NF has three genetically distinct forms: NF-1, NF-2 and Schwannomatosis, which are caused by different genes and chromosomes. The effects of NF are unpredictable and have varying manifestations and degrees of severity. There is no known cure for any form of NF, although the genes for all three types of neurofibromatosis have been identified.

NF Type 1

Neurofibromatosis Type 1 (also known as NF1 or von Recklinghausen’s Disease) is a genetic disorder characterized by the development of multiple benign (non-cancerous) tumors along the nerves and on the skin, known as neurofibromas. Patients often have areas of abnormal skin color, commonly called café au last spots.

NF1 is the most common type of neurofibromatosis, affecting 1 in 3,000 people worldwide, and is usually diagnosed at birth or early childhood.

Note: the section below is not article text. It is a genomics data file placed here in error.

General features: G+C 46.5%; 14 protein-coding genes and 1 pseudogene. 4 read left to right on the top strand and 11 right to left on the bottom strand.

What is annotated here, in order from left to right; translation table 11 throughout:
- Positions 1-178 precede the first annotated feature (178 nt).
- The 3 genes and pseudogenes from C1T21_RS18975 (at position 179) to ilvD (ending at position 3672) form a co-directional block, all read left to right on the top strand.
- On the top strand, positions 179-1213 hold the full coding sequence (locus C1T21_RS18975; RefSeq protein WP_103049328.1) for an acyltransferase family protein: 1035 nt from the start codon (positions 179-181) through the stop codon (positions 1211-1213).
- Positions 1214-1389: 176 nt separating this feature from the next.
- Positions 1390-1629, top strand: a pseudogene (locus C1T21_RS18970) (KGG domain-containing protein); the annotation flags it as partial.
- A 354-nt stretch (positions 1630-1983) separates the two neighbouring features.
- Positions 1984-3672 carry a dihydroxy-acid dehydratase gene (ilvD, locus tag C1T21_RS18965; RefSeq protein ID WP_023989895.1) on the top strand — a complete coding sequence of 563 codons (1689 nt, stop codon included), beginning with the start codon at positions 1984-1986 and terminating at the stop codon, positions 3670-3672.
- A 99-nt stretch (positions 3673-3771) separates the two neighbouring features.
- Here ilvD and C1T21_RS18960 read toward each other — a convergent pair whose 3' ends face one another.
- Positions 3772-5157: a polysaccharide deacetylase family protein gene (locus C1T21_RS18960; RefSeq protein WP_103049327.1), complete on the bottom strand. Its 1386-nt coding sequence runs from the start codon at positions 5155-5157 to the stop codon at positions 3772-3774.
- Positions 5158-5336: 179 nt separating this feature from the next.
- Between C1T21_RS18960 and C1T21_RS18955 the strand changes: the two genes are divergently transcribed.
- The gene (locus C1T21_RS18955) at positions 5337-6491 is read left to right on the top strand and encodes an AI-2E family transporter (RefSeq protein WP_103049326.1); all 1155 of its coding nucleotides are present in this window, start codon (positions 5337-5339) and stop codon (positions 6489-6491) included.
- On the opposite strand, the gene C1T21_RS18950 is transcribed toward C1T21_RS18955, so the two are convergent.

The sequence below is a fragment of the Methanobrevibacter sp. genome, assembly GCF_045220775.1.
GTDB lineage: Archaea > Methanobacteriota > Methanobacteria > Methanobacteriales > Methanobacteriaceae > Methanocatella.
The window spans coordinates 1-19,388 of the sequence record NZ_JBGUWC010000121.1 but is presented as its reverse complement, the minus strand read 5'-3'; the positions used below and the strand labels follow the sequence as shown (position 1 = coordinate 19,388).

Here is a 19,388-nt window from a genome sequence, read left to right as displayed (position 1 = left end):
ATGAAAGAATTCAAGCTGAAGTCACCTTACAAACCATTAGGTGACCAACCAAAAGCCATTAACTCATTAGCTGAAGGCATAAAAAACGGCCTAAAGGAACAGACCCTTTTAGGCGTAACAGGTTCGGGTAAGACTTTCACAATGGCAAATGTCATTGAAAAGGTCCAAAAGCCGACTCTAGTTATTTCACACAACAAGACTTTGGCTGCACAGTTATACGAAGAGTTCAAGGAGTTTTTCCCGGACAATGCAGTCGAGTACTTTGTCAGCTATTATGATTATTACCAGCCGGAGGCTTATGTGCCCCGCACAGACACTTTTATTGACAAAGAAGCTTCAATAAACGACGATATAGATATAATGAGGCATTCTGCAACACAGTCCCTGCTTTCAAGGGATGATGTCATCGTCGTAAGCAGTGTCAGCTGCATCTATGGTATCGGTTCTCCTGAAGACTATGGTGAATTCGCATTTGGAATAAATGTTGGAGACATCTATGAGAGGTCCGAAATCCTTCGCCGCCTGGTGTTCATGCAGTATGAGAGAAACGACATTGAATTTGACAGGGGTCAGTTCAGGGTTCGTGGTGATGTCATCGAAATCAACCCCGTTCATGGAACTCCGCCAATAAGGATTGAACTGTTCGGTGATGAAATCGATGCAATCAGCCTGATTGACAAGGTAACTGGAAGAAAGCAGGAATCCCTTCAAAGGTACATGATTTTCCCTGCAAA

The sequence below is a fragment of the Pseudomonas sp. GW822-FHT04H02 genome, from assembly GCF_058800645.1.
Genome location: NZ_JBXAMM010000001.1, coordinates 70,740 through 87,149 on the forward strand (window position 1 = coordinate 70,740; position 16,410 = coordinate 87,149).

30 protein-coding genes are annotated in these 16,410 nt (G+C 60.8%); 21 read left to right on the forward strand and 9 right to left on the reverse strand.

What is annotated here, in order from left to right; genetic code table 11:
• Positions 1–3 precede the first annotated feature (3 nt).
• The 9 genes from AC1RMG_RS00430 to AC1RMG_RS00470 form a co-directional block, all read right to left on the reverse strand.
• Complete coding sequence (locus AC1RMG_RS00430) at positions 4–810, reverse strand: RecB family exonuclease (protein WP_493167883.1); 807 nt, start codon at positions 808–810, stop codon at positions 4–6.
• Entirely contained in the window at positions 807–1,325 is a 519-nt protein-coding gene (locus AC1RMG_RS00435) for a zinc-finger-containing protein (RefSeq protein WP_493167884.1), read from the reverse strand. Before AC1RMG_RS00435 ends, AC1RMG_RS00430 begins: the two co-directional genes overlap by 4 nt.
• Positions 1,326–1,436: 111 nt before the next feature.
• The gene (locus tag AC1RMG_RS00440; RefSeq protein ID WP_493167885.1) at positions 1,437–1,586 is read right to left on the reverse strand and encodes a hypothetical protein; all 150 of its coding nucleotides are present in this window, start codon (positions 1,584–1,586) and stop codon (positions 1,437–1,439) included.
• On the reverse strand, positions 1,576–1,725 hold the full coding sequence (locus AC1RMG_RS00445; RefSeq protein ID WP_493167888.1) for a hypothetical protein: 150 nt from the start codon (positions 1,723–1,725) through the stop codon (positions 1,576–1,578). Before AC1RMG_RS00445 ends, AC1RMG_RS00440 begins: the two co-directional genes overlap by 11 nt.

NF Type 2

Neurofibromatosis Type 2 (also known as NF2 or MISME syndrome—multiple inherited schwannomas, meningiomas, and ependymomas) is a genetic disorder which may be inherited or may arise spontaneously. The main manifestation of the condition is the development of benign brain tumors. Many people with NF2 also experience vision problems.


Schwannomatosis (also known as NF Type 3) is the rarest type of neurofibromatosis and has only recently been recognized. Similar to NF2, 

NF1 is also known as von Recklinghausen disease,
named after the pathologist credited with its discovery.

National Institutes of Health